Ayn Rand offered a similar observation in her article, "Thought Control" (The Ayn Rand Letter, Vol III No. 1, discussing anti-obscenity laws):
[W]henever a young man shaves or a young girl makes up her face, or either of them puts on attractive clothes, it is done for the implicit purpose of arousing sexual thoughts and desires—which does not mean the intention of rushing to bed with every stranger, but merely the wish to be admired, to receive a tacit acknowledgment of one's sexual value qua man or woman. This type of acknowledgment creates the heightened interest, the excitement, the color, the personal enjoyment in human relationships with the opposite sex. There is only one ideology that would condemn it—the ideology that opposes man's enjoyment of his life on earth and holds sex as such to be evil—the same ideology that is the source and cause of anti-obscenity censorship: religion.
This article, in turn, refers readers to Ayn Rand's earlier article, "Of Living Death," for "a discussion of the profound, metaphysical reasons of religion's antagonism to sex."
As a concrete example of what the "objectification" protesters referenced by the questioner are trying to achieve, I post without further comment an abstract of an article entitled: My Eyes Are Up Here: The Nature of the Objectifying Gaze Toward Women
Tip o' the Hat to "The Daily Caller."
Further excerpts and commentary from "The Daily Caller" below:
Researchers have offered a definitive report into the science of the male “objectifying gaze” in the December 2013 volume of “Sex Roles: A Journal of Research” (Volume 69, Issue 11-12, pp 557-570).
Read more: http://dailycaller.com/2013/12/08/liberals-want-to-stop-men-from-checking-out-women/#ixzz2n5D4ci7p
For a more high octane denunciation of this Leftist Feminist Hobby Horse in a particular context, I recommend the following YouTube video by Maddox.
The notion of "Sexual Objectification" has so much baggage associated with it, it is hard to know what is meant when someone discusses it. The meanings range from “a man having any sexual interest at all in a woman” to “a man considering a woman not as a person but as a mere sex object”. There is clearly nothing wrong with some things that are considered by some to be “Sexual Objectification”. However, there are also some things that are considered “Sexual Objectification” by some that are problematic. Accordingly, I will address some of the things that have been posited as “Sexual Objectification” below, without attempting to cover the gamut.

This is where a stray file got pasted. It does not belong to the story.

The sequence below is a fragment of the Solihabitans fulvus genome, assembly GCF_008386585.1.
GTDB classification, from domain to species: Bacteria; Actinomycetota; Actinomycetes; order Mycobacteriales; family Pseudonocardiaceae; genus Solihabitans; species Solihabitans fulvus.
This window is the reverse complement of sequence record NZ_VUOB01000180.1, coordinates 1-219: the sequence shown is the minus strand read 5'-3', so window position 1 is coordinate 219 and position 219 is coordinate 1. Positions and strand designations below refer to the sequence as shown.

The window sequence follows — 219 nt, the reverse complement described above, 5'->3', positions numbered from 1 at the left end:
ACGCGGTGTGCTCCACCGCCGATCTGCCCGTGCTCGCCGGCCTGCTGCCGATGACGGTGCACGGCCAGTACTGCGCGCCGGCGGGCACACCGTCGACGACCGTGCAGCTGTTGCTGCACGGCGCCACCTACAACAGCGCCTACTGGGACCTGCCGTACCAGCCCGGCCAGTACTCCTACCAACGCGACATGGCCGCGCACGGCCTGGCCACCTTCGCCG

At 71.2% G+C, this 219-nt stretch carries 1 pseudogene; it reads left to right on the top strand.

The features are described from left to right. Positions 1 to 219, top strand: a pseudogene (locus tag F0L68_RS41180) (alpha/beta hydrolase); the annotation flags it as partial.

Taking Note of the Appearance of Others
The physical appearance of other people is one of the many aspects of who they are, and it is simply a fact of reality. There is nothing at all wrong with you taking note of this fact and/or evaluating it, any more than it is wrong to take notice of and/or evaluate any other fact. Thus, to the extent that those who decry "Sexual Objectification" are opposing the noticing of and/or evaluation of the physical appearance of others, they are clearly off their rockers.
Valuing Sexual Attractiveness
Moreover, sexual enjoyment is a good and wonderful thing, and there is nothing wrong with a person valuing sexual enjoyment. The physical appearance of others is obviously linked to sexual enjoyment. One component that contributes to the sexual enjoyment we experience with our sexual partners is how pleasing their physical appearance is—all other things being equal, the more pleasing our partner’s physical appearance to us, the more sexual enjoyment we have. Many of the people we meet are potential sexual partners, and thus it is perfectly rational to value their physical appearance, as it potentially could contribute to your sexual enjoyment should anything develop between you in the future. Moreover, not only does our sexual partner’s physical appearance contribute to our sexual enjoyment with them, you can obtain a small measure of sexual enjoyment merely by viewing the physical appearance of an attractive person, even if they never become your sexual partner. Thus, even if you are not “on the market” for a new sexual partner, it is still perfectly rational to value the physical appearance of others. Thus, to the extent that those who decry "Sexual Objectification" are opposing the valuing of and/or taking pleasure in the physical appearance of others, they are clearly wrong.
Valuing Only Sexual Attractiveness